SB Architects overcome a challenging site to produce Marin County's first LEED Platinum home

Tucked into a steep, hillside site just across from the Golden Gate Bridge in San Francisco, this custom home is the first LEED Platinum home in Marin County, and the second LEED Platinum home in Northern California. The goals for the design of this home were at once far-reaching and very close to home. The product of a dynamic collaboration between client / architect, interior designer, builder and a host of project partners who came together to create a project that would push the boundaries of sustainable design for custom homes, this new home was also designed by the architect for his own family.

The design challenges, and ensuing opportunities, began with the site selection. Steep, narrow and filled with valuable existing oak trees, the lot seemed nearly unbuildable. However, architects are well known for being drawn to deeply challenging sites - particularly those within easy walking distance of one of the most desirable downtowns in the Bay Area. The resulting design was in every way a direct response to the site, trees and stunning views of downtown San Francisco. The architecture is a careful balance between modern sensibilities and the rustic, natural surroundings - a sustainable modern cabin. Set deep into the hillside, nearly 20% of the home's total square footage sits below grade. The hillside provides the lower floors with natural insulation, solar power supplies electricity and hot water, and radiant floor heating and an innovative air re-circulation system condition the interior. Local availability, recycled content, energy conservation and sustainable production drove the selection of every system, material, appliance and design detail.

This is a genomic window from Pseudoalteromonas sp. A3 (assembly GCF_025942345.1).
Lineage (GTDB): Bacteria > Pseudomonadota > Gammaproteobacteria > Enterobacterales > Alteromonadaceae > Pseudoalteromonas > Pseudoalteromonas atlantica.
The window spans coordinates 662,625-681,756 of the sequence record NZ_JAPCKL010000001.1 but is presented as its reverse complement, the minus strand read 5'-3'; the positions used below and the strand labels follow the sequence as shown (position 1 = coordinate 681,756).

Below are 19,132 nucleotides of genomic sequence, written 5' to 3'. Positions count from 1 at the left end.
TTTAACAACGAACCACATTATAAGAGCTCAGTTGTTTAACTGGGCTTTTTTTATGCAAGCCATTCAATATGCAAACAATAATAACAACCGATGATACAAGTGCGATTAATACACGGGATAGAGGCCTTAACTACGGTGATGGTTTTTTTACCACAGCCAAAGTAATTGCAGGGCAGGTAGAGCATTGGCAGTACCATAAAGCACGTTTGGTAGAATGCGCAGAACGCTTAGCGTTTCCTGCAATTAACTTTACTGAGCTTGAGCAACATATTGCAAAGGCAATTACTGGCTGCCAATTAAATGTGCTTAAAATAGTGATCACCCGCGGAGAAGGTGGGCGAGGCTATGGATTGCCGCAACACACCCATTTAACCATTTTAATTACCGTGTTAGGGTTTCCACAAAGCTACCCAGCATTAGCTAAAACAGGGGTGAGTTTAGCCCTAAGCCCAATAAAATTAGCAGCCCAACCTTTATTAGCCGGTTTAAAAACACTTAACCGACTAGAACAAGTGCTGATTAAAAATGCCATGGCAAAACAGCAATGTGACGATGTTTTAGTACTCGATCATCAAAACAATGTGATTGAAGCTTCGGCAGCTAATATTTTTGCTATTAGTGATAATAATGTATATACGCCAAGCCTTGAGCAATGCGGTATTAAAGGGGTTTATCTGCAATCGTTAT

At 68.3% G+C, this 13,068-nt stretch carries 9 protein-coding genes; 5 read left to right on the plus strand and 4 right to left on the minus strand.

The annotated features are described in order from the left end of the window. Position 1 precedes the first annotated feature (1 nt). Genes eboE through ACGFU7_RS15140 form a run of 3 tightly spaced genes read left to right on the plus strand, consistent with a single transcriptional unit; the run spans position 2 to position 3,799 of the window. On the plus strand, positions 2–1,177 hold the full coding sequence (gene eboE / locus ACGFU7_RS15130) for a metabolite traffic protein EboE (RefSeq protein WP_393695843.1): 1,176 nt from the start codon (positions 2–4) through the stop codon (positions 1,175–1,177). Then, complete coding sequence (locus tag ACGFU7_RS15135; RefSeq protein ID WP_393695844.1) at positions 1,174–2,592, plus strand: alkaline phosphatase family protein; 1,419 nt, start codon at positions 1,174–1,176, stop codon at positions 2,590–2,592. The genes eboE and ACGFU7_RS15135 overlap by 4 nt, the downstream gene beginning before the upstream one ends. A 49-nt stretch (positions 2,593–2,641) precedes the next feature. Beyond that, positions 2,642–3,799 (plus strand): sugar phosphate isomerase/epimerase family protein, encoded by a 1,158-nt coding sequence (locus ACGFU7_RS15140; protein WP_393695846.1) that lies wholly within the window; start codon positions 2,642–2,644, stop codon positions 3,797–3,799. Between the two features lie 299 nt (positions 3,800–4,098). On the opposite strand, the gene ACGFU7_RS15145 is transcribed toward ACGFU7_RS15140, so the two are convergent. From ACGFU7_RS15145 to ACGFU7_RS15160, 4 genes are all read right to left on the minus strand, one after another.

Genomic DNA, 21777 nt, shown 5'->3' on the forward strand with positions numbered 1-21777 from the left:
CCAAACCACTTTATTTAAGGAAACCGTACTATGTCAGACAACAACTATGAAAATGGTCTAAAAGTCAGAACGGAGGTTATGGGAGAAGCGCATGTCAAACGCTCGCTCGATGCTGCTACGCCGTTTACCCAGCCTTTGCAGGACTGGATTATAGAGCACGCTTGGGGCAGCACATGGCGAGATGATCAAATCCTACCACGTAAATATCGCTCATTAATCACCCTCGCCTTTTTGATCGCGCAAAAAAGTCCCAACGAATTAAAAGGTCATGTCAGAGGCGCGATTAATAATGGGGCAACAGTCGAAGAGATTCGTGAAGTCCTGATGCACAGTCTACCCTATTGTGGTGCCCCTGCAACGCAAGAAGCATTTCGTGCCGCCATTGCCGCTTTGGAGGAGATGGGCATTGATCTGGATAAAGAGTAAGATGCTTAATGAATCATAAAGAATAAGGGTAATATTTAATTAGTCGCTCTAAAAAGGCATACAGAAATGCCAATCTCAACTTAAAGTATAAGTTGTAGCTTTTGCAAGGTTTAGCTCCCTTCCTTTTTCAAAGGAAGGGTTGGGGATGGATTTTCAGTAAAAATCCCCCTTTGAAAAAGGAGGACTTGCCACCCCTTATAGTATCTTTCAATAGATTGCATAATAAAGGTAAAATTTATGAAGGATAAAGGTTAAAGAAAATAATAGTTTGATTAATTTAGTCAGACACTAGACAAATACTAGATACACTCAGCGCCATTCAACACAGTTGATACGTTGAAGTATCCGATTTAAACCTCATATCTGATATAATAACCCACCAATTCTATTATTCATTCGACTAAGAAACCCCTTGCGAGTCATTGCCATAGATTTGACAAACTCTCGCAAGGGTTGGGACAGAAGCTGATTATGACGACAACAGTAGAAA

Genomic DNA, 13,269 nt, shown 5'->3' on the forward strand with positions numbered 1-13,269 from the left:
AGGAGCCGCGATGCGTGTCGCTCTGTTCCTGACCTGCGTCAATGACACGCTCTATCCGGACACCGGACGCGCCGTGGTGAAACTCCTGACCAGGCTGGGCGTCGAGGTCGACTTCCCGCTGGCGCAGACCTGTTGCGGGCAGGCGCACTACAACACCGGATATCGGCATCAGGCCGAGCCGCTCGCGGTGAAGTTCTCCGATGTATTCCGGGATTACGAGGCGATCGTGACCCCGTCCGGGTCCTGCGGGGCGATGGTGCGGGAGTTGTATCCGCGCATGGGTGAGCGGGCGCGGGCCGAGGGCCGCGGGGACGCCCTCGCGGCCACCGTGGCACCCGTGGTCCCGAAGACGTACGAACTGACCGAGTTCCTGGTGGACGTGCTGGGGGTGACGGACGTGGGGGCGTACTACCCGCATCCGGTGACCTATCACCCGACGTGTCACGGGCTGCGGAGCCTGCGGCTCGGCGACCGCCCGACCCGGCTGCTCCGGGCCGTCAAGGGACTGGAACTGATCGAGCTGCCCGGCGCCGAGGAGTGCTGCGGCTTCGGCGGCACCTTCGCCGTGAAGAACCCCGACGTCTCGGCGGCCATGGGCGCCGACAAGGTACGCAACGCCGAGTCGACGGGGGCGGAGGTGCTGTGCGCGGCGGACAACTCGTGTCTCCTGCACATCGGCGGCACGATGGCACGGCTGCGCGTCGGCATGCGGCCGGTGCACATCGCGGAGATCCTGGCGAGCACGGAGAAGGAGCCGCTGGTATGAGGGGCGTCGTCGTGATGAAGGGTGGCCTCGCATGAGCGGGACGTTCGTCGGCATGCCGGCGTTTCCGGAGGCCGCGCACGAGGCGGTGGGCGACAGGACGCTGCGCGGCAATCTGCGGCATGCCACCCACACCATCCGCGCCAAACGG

A central circulation core connects four levels of living spaces, each of which embraces the outdoors through expansive windows and decks. Every window opens to a view of the trees. Glass walls in the master suite retract and disappear to virtually eliminate the boundary between indoors and out. Covered outdoor spaces - an open-air entry and yoga deck protected by cedar rain screen, an indoor-outdoor family room directly off the kitchen - make the small conditioned footprint of this house live as if it were much larger. On the interior, rustic meets modern once again. Steel cross beams left to weather in the rain, ceilings of reclaimed fir from a deconstructed seed plant, and interior stairwell lined with discarded scaffolding beams (rendered unusable by new OSHA standards) promote the cabin vernacular. Open spaces, industrial materials, sleek wood finishes and high-efficiency automated systems keep the design from being referential. In the living area, paired joists allow a ridge beam to span 36 ft, negating the need for columns in this expansive space.

The verticality of the architecture is carefully balanced by a multitude of horizontal elements. Horizontal cedar siding and rain screens, steel railings and detailing on the garage door ground the architecture on the exterior. Horizontal boards in the stairwell, and on all of the cabinetry, balance the soaring interior spaces. The elegant simplicity of the massing gives a modern edge to the traditional cabin vernacular, while the palette of Western Red Cedar, steel, stone, integrally-coloured eco-plaster and three shades of grey walks a similar line between industrial and natural. This highly sustainable design solution offers an architectural vocabulary that is a deeply authentic response to both its site and its multiple audiences - the family, the city, and the surrounding hills.

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